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Convert guest virtual address to host physical address

asked 2018-08-02 04:14:49 -0500

updated 2018-08-03 04:56:44 -0500

genodeftest gravatar image

My environment:

Guest : ubuntu-16.04.3-server-amd64.iso (VM) Host . : ubuntu-16.04.3-server-amd64.iso (Nested VM)

I ran the following code in guest:

---[ mmu.c ]---
#include <stdio.h>
#include <string.h>
#include <stdint.h>
#include <stdlib.h>
#include <fcntl.h>
#include <assert.h>
#include <inttypes.h>

#define PAGE_SHIFT  12
#define PAGE_SIZE   (1 << PAGE_SHIFT)
#define PFN_PRESENT (1ull << 63)
#define PFN_PFN     ((1ull << 55) - 1)

int fd;

uint32_t page_offset(uint32_t addr)
{
    return addr & ((1 << PAGE_SHIFT) - 1);
}

uint64_t gva_to_gfn(void *addr)
{
    uint64_t pme, gfn;
    size_t offset;
    offset = ((uintptr_t)addr >> 9) & ~7;
    lseek(fd, offset, SEEK_SET);
    read(fd, &pme, 8);
    if (!(pme & PFN_PRESENT))
        return -1;
    gfn = pme & PFN_PFN;
    return gfn;
}

uint64_t gva_to_gpa(void *addr)
{
    uint64_t gfn = gva_to_gfn(addr);
    assert(gfn != -1);
    return (gfn << PAGE_SHIFT) | page_offset((uint64_t)addr);
}

int main()
{
    uint8_t *ptr;
    uint64_t ptr_mem;

    fd = open("/proc/self/pagemap", O_RDONLY);
    if (fd < 0) {
        perror("open");
        exit(1);
    }

    ptr = malloc(256);
    strcpy(ptr, "Where am I?");
    printf("%s\n", ptr);
    ptr_mem = gva_to_gpa(ptr);
    printf("Your physical address is at 0x%"PRIx64"\n", ptr_mem);

    getchar();
    return 0;
}

output

Where am I? Your physical address is at 0x10

Is 0x10 valid guest physical address ? Else, what I have done wrong here. If it's right, Host physical adddress = Guest Physical address (gpa) + highmem_hva_base

Can anybody please help how to find highmem_hva_base ? What is my phys_mem_base in host?

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1 Answer

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answered 2018-08-03 05:11:22 -0500

genodeftest gravatar image

I think you are missing the main point of virtualization: The guest physical address space is virtualized, i.e. any¹ address is possible.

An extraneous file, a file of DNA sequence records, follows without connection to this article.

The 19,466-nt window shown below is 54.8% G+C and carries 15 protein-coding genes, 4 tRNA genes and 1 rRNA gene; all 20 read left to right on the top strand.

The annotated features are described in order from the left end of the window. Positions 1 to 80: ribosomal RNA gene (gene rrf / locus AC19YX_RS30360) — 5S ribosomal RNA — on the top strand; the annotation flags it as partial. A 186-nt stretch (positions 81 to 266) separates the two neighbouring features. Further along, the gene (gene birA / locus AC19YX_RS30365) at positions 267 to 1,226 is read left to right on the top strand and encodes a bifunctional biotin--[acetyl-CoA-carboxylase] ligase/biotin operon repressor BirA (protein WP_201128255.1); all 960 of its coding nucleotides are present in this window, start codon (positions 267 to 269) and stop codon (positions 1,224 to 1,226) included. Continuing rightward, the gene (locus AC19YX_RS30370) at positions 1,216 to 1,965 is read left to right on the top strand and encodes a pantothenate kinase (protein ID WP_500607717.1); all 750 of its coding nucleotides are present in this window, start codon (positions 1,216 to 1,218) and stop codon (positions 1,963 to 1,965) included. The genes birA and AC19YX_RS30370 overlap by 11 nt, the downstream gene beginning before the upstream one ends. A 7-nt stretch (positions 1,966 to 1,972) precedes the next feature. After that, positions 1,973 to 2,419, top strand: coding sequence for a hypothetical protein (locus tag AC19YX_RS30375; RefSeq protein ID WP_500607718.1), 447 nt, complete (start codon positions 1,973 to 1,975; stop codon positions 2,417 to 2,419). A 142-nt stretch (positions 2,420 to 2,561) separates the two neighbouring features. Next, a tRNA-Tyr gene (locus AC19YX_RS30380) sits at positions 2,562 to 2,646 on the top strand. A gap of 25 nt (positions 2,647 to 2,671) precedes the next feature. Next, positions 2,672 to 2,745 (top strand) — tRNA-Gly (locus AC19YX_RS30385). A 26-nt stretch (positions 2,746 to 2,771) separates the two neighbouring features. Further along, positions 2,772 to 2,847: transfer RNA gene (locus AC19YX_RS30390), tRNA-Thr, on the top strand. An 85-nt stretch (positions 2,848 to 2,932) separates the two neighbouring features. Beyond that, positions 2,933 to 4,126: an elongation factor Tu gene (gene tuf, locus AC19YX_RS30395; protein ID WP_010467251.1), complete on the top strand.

¹: Usually there are some conventions by compiler or C/C++ standard library to not use specific parts of memory, e.g. 0x0 and a few subsequent addresses to detect null pointer access. Also, the address space is limited by data types for accessing it.

Another point: Any modern operating system uses memory virtualization for its processes. This means that any guest application will never be able to get any information on the physical addresses of the memory it accesses. This means that your approach must fail even if your application is being run in the host.

If you've not done so already you may want to read a few basics about MMUs, logical, physical and virtual address space and how they work.

Is 0x10 valid guest physical address ? Else, what I have done wrong here. If it's right, Host physical adddress = Guest Physical address (gpa) + highmemhvabase

It is not a physical address but a virtual address inside a guest "physical" address. I'd say if you were able to determine the host physical address from a guest process, both operating systems were broken severely rendering most security mechanisms useless.

To rephrase it: You should have at least two layers of memory address virtualization (one for the guest OS, one for the userspace process) which must prevent you from getting the real physical address in your guest process.

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Asked: 2018-08-02 04:14:49 -0500

Seen: 97 times

Last updated: Aug 03 '18